Running kind of sucks at first (even I hate most of my first miles, and I really love running), until you're warmed up and start to feel free. Distance running is not for everyone, but I do encourage people to give it a shot - past two miles - to see if they start enjoying it. A few things that may help: - Run outdoors if at all possible. Treadmills are the WORST. They are little boring machines of death that just count numbers at you and remind you of how much longer you have to go. They have their uses (I like them for sprinting, since the track near where I live is closed for repairs, and sprinting on the streets of SF is close to impossible), but they really, really suck most of the time. Being outdoors - preferably if you have a park, lake, beach, safe city streets w. sidewalks, trails, etc. nearby - you can lose yourself in the scenery and let your mind wander. I do all of my best thinking while running (it's winter in most of the country, and I sympathize. I'm one of those people who runs in blizzard conditions, if necessary, but even an indoor track is better than a treadmill) -- and if you must use a treadmill, definitely have music/podcasts/audiobooks/whatever to help. I prefer music. And on that note - I'd advise against music or other audio while running outside. It can be distracting in dangerous ways, and the sound/feeling of a real place (forest, beach, city streets, etc.) is often interesting enough, for me. This may be a slight tangent, but I actually get a lot out of really exploring a place while running, even if I've been there before. Something about a heightened heart rate and senses make running, say, a new way to the park more interesting/exciting. - Vary your pace. This is an easy way to stave off boredom. Warm-up at a jog for ten minutes, then do alternating pick-ups (faster pace, whatever you're comfortable with) for 3 minutes, with 2 minutes of jogging after each. Time goes by much, much faster. - Run with a buddy/partner who is around your level (or is willing to run at your level). Having a good conversation while running can help pass the time (and keep the pace comfortable), and doing it with someone else helps to keep you accountable. Just don't pick someone who goes waaaay faster than you, or it will make you miserable when you're starting out. - Addendum to that last point - a casual running club can be the best thing in the world for the last point. Not a crazy track and field group, but a nice group, preferably w. people of all different levels. It helps to make running social and more pleasant. I love running with these folks -- http://www.sffr.org/, but there are clubs all over for different age groups, social groups, etc. Hope this is helpful! I am always happy to give running advice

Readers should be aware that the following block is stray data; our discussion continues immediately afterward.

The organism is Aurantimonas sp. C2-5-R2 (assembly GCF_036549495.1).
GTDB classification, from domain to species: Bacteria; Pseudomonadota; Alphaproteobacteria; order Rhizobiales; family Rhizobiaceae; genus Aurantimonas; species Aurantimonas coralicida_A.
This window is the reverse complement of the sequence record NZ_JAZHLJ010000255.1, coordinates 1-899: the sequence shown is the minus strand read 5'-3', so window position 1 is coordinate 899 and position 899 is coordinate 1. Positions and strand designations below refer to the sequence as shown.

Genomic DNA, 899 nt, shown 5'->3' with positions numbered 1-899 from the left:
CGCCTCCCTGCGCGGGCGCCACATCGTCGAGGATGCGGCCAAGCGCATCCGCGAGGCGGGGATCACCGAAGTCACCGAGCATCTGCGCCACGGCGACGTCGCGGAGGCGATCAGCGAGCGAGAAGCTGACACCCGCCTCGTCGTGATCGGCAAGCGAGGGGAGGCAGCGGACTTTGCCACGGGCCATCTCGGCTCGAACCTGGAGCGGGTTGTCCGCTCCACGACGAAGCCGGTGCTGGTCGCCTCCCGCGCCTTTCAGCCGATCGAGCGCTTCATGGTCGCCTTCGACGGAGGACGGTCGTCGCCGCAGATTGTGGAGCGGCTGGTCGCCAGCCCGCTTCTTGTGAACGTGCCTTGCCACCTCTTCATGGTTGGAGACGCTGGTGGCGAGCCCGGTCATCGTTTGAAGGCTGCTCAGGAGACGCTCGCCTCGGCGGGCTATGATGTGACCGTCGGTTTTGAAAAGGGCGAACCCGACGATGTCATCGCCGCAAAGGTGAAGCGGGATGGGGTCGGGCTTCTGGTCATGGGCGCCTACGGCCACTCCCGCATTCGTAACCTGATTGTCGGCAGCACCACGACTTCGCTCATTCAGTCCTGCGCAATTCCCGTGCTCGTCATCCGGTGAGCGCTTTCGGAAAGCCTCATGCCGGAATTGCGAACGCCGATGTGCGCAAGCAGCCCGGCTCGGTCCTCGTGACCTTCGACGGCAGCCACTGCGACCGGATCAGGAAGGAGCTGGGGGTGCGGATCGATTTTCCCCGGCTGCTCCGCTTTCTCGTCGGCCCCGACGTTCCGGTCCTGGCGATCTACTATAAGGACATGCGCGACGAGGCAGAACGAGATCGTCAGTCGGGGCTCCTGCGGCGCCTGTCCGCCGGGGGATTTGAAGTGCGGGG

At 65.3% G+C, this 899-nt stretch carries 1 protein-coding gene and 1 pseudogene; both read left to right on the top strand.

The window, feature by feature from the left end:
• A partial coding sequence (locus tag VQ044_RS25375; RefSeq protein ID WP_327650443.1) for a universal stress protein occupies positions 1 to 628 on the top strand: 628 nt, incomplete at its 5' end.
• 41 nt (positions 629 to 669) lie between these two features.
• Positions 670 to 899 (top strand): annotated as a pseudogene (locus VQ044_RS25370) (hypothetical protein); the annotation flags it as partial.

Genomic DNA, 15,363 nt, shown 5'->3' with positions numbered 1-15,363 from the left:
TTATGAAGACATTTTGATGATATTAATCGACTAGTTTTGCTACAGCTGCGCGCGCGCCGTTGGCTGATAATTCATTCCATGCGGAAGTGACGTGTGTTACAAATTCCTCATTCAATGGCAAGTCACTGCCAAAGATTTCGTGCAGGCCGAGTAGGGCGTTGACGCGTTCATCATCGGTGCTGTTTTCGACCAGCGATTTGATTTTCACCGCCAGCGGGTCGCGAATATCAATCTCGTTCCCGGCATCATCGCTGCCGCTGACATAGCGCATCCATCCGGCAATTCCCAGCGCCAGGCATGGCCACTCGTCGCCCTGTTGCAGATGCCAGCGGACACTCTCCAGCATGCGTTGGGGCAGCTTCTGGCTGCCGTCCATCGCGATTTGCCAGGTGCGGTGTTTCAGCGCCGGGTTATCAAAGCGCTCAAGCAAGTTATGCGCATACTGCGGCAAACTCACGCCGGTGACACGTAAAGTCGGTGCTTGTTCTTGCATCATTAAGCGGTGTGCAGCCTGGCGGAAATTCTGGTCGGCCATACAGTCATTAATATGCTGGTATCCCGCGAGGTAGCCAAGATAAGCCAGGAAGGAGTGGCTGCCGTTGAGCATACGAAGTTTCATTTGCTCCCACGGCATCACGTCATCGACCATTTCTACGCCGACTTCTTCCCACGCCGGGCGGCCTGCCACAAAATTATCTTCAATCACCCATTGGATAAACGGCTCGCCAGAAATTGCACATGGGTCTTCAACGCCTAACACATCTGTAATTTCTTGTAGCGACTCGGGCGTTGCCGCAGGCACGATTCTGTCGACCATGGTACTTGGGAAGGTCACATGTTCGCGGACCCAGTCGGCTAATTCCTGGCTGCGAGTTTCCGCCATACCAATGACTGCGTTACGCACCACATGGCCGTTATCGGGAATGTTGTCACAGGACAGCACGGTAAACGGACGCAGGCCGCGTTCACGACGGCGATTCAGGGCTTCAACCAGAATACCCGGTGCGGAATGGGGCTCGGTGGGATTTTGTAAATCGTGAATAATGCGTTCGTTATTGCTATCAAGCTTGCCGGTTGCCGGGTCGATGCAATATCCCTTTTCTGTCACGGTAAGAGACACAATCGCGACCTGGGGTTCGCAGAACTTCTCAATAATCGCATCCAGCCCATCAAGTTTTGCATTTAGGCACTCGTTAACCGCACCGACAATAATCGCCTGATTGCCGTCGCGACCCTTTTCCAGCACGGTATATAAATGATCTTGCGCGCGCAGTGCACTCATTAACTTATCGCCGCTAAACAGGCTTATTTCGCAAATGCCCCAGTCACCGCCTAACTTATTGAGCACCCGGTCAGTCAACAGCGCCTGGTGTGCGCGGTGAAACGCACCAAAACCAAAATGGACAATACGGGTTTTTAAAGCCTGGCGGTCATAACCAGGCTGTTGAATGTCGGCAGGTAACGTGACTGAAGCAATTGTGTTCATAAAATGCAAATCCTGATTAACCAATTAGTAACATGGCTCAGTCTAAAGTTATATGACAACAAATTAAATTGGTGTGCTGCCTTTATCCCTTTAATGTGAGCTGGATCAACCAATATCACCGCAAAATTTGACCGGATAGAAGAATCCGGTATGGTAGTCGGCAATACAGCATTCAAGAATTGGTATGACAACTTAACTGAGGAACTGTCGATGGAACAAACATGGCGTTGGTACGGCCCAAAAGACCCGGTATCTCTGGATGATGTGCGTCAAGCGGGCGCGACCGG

13. Idle Workouts

    You may actually want to try minimal shoe running -- it strengthens your feet and calves like nothing else in the universe. I've been distance running since I was 7, and used to be extremely injury prone. Like, I actually broke my tibia from overuse. Since I trained myself to do barefoot running (and currently run 'barefoot' once a week or so), I've been doing better re: injuries. It helps with form, and it really helps strengthen everything up. You need to start very slow though - there are some good tips here: http://www.barefootrunning.fas.harvard.edu/5BarefootRunning&TrainingTips.html I used a treadmill at first when I was learning how to run this way, and it takes time to build the appropriate strength.
  14. Feminism

    It was! I am nothing if not a dorky joke-maker.
  15. Feminism

    I do wonder, on some level, if some of this badass lady stuff is tied into queer identity for me. A topic for another post, I suppose! I think you're right, also - the 'strong badass lady' trope is the only one that pops up w. certain forms of genre fiction (i.e. the only women who can function in a 'man's world'). So, I hear that. I also love women with more complexity (though, I'd argue that Aeryn and a few other of my lady-badass examples are decently complex), with vulnerability, shades of gray, and deeper thoughts than 'punch/shoot that guy' Chiana, another Farscape character (can you tell I love this show?) is an interesting example. She's every bit the 'woman who uses sex to get what she wants' trope, and simultaneously infinitely more complicated than that. She's wily and smart and sexy, and also vulnerable and warm and kind. She's a sort of opposite-world Aeryn, and handled with enough care to not fall into gross stereotypes.